Wednesday, July 17, 2024

Somerville parents got a surprising communication March 7 informing us that the mayor will seek volunteers “this spring” for a Somerville School Advisory Group to provide recommendations on a course of action for rebuilding the Winter Hill Community and Innovation School. Even more shocking was the timeline.

“The Advisory Group will spend a period of approximately 18 months to develop a recommendation on whether the project scope should focus solely on the Winter Hill school or if it should include the Brown school as well, and where a new school could be located.”

For folks who haven’t been living this situation day to day, some background information:

About two weeks before the end of last school year, my 6-year old son’s elementary school, the Winter Hill Community Innovation School at 115 Sycamore St., was forced to shut down after a chunk of ceiling fell. After subsequent investigation, the city shut the school permanently and split the students, with Grades 1-8 moved into the nearly 100-year-old Edgerly building in East Somerville while pre-K and kindergarten have been moved to the Capuano Early Education Center.

On March 8, just a day after being told of this delay, Winter Hill parents got a separate email telling us that previously announced plans to renovate the Edgerly to bring pre-K and kindergarten back into the building may not be possible after all.

This is a terrible situation. But I do believe the city has treated it like the crisis it is and responded with urgency. It scrambled to convert the Edgerly building into a makeshift but functional school over the summer and had it ready for the beginning of the school year. It set up busing from the Winter Hill to the Edgerly to support the families that lost their neighborhood school, and to help alleviate the traffic disaster resulting from a thousand families converging on already-crowded East Somerville streets. The city entered immediately into the process to get financial support from the Massachusetts School Building Authority and got approval for a new K-8 school in Somerville, with the state providing 30 percent to 40 percent of the funding.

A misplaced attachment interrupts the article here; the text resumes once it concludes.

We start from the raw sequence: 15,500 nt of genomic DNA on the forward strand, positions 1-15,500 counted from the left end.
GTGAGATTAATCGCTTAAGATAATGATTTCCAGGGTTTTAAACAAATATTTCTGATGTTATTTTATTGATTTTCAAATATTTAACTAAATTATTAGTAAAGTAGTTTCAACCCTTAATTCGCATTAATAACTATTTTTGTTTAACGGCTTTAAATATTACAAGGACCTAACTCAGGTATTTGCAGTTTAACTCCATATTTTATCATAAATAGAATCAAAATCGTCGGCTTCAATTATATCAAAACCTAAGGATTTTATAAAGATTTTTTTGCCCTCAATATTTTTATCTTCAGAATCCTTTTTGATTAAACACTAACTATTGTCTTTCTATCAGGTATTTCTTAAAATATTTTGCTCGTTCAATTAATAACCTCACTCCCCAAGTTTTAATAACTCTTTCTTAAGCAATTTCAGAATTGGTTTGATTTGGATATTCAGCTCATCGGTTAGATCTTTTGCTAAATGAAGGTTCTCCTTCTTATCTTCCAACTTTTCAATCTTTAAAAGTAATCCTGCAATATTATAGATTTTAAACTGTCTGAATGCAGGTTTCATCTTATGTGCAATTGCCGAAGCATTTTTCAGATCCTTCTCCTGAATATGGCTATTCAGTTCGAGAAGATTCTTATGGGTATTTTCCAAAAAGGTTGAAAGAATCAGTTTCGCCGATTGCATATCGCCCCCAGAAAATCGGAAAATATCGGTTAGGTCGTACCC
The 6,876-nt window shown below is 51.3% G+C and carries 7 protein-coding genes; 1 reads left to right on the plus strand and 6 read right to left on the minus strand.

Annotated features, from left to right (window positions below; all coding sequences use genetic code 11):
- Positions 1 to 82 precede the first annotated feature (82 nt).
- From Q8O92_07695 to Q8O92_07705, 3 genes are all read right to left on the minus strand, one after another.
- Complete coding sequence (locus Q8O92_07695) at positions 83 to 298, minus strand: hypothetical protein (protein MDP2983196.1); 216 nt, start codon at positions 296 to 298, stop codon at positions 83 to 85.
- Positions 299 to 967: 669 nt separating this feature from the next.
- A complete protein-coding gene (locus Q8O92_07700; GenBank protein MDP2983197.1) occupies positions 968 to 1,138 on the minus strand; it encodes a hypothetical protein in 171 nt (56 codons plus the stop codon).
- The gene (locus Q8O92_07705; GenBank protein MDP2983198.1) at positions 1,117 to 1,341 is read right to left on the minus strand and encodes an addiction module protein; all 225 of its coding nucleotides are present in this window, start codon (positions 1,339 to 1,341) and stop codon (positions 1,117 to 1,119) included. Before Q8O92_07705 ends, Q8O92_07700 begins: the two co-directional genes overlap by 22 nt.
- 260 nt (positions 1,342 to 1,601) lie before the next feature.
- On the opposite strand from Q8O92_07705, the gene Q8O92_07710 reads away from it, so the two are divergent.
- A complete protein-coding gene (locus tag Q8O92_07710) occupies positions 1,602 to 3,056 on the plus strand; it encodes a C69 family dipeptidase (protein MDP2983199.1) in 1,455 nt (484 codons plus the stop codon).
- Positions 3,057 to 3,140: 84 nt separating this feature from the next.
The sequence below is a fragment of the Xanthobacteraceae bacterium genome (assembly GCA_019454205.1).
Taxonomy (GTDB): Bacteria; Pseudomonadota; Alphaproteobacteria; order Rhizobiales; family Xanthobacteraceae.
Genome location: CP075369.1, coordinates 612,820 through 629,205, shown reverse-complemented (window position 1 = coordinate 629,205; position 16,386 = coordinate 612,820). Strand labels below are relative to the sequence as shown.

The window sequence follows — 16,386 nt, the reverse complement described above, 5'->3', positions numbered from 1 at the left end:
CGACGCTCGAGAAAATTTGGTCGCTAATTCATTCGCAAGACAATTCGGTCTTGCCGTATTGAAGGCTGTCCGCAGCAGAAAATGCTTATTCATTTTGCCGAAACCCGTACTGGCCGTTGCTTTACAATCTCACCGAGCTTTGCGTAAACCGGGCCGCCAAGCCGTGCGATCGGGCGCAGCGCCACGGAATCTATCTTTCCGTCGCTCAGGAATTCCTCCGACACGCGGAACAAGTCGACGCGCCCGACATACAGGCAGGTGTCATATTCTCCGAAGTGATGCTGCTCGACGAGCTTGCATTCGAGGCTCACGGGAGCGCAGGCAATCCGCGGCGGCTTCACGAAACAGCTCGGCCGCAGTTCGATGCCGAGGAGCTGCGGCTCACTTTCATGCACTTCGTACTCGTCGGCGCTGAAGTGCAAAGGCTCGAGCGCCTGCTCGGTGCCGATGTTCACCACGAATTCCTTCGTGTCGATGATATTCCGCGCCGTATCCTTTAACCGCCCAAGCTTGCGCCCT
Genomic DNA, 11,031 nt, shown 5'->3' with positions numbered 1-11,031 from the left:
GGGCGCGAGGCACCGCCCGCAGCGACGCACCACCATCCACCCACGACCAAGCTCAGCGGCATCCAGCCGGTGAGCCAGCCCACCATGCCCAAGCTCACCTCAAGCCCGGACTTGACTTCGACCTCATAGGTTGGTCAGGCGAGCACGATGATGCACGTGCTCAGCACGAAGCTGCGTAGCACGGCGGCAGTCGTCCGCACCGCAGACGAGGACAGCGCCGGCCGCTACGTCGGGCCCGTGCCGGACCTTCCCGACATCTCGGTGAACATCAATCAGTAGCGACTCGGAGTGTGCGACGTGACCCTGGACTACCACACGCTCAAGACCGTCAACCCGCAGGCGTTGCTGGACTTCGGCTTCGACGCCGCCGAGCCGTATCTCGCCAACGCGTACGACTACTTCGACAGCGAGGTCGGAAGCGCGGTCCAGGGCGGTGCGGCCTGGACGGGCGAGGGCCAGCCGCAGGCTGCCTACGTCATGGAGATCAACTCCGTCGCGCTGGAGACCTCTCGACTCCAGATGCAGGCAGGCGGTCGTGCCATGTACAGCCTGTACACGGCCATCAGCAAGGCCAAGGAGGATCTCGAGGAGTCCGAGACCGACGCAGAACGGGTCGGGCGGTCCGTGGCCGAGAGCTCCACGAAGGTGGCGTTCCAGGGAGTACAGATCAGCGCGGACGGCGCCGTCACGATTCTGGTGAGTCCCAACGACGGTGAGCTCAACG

Somerville also sought help from the state for the Brown School, which is more than 120 years old, has no cafeteria or gym, and is not up to code on accessibility to people with disabilities, which prevents it from housing any specialized education program. In its approval, MSBA gave Somerville the option to submit plans for a single school building that could accommodate the population of the Winter Hill and Brown schools – a combined projected enrollment of 578 students, roughly the same size as today’s enrollment at the Argenziano school. The city has since completed a capacity study to determine what options it has and has shared those results with the public. To summarize, Somerville can build a school big enough to house the combined population of the two schools at one of two sites (the existing Winter Hill site, or Trum Field at 541 Broadway, Magoun Square).

It could also rebuild the Winter Hill on Sycamore to accommodate only the currently displaced Winter Hill students and figure out what to do about the Brown School at some point in the future.

The city asked for feedback. And it has certainly received it. The superintendent has had follow-up meetings with the Brown and Winter Hill school communities, and parents have written to the mayor, superintendent, School Committee, City Council and anybody who will listen with opinions about these plans. Based on this activity, I had hope that the city would decide on a course of action and be ready to move forward as quickly as possible with all the steps needed for construction.

Instead, we got a communication proposing a two-year delay in even deciding upon a course of action. Winter Hill students and staff will remain displaced in substandard swing space for longer than necessary. Brown students will remain at a building that is inadequate now, and according to the city’s own assessments, could become unusable at any time. And if that happens, the city will have no options for where to house the Brown School students, since the city’s only swing space is occupied. Nobody should find this delay acceptable.